(2005).  Roles of NMDA NR2B Subtype Receptor in Prefrontal Long-Term Potentiation and Contextual Fear Memory.
Neuron. 47(6), 859 - 872.


How trauma triggers long-lasting memories in the brain

A rat study sheds more light on why emotional experiences tend to be better remembered than emotionally neutral events. The study found that emotionally arousing events activated the amygdala, which then increased a specific protein — activity-regulated cytoskeletal protein ("Arc") — in the neurons in the hippocampus. It's thought that Arc helps store these memories by strengthening the synapses.

[922] McIntyre, C. K., Miyashita T., Setlow B., Marjon K. D., Steward O., Guzowski J. F., et al.
(2005).  Memory-influencing intra-basolateral amygdala drug infusions modulate expression of Arc protein in the hippocampus.
Proceedings of the National Academy of Sciences of the United States of America. 102(30), 10718 - 10723.


Why traumatic memories have the power they do

In the first imaging study to look at retrieval of emotional memories after a long period (one year after encoding), researchers found that people did recall emotional images, both pleasant and unpleasant, better than emotionally-neutral images. This recall was associated with higher activity in both the amygdala and the hippocampus. The synchronicity of activity between these two regions suggested that each region triggers the other, creating a self-reinforcing "memory loop" in which an emotional cue might trigger recall of the event, which then loops back to a re-experiencing of the emotion of the event. The findings suggest why people subject to traumatic events may be trapped in a cycle of emotion and recall that aggravates post-traumatic stress disorder, and may also suggest why therapies in which people relive such memories and reshape perspective to make it less traumatic can help people cope with such memories.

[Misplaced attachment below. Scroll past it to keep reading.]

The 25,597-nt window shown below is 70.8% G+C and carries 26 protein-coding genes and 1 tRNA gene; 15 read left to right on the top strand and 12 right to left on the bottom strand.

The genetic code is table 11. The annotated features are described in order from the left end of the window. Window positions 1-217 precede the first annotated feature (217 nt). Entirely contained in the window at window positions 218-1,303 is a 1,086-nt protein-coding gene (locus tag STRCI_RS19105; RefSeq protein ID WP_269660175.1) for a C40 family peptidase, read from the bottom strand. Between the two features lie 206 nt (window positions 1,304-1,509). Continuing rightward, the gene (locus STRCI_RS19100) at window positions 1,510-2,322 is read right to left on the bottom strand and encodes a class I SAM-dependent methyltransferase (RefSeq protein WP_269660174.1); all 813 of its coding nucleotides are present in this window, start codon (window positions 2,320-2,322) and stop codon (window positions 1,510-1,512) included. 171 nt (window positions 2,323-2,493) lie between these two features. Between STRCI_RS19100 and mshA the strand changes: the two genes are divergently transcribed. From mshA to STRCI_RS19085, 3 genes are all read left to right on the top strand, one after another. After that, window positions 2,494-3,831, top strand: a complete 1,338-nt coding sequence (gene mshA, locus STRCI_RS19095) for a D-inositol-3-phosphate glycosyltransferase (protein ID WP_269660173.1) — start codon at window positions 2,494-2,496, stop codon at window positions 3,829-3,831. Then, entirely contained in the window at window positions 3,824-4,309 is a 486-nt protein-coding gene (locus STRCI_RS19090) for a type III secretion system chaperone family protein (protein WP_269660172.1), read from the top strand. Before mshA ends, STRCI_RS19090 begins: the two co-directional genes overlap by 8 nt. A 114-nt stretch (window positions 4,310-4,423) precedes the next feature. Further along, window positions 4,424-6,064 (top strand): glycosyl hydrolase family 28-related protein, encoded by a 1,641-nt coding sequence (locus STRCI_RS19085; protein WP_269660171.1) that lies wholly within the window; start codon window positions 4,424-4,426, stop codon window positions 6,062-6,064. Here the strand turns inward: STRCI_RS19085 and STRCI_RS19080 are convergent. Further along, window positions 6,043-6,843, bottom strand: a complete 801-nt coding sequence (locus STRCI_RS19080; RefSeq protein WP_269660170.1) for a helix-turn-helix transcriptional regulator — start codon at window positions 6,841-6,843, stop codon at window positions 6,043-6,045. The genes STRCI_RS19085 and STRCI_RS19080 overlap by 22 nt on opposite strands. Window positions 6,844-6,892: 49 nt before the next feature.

[198] Dolcos, F., LaBar K. S., & Cabeza R.
(2005).  Remembering one year later: Role of the amygdala and the medial temporal lobe memory system in retrieving emotional memories.
Proceedings of the National Academy of Sciences of the United States of America. 102(7), 2626 - 2631.


Reducing the trauma of traumatic memories

For some, stressful memories can reawaken intense fear, with undesirable consequences. A new study involving mice has found that such stress induces a change in the expression of the acetylcholinesterase gene, which normally produces a vital protein that adheres to neuronal synapses. Following stress, however, the same gene produces large quantities of a protein with modified properties that results in heightened electrical signals in the nerve cells communicating through these synapses. The effect is to create reactions of extreme fright or immobilizing shock. Later encounter with a context which triggers those stressful memories can set off that same neuronal reaction. The researchers have developed an "antisense" agent that acts to neutralize the process whereby the modified protein is produced, thereby preventing the extreme reaction.

[1002] Soreq, H., Blank T., Nijholt I., Farchi N., Kye M., Sklan E. H., et al.
(2003).  Stress-induced alternative splicing of acetylcholinesterase results in enhanced fear memory and long-term potentiation.
Mol Psychiatry. 9(2), 174 - 183.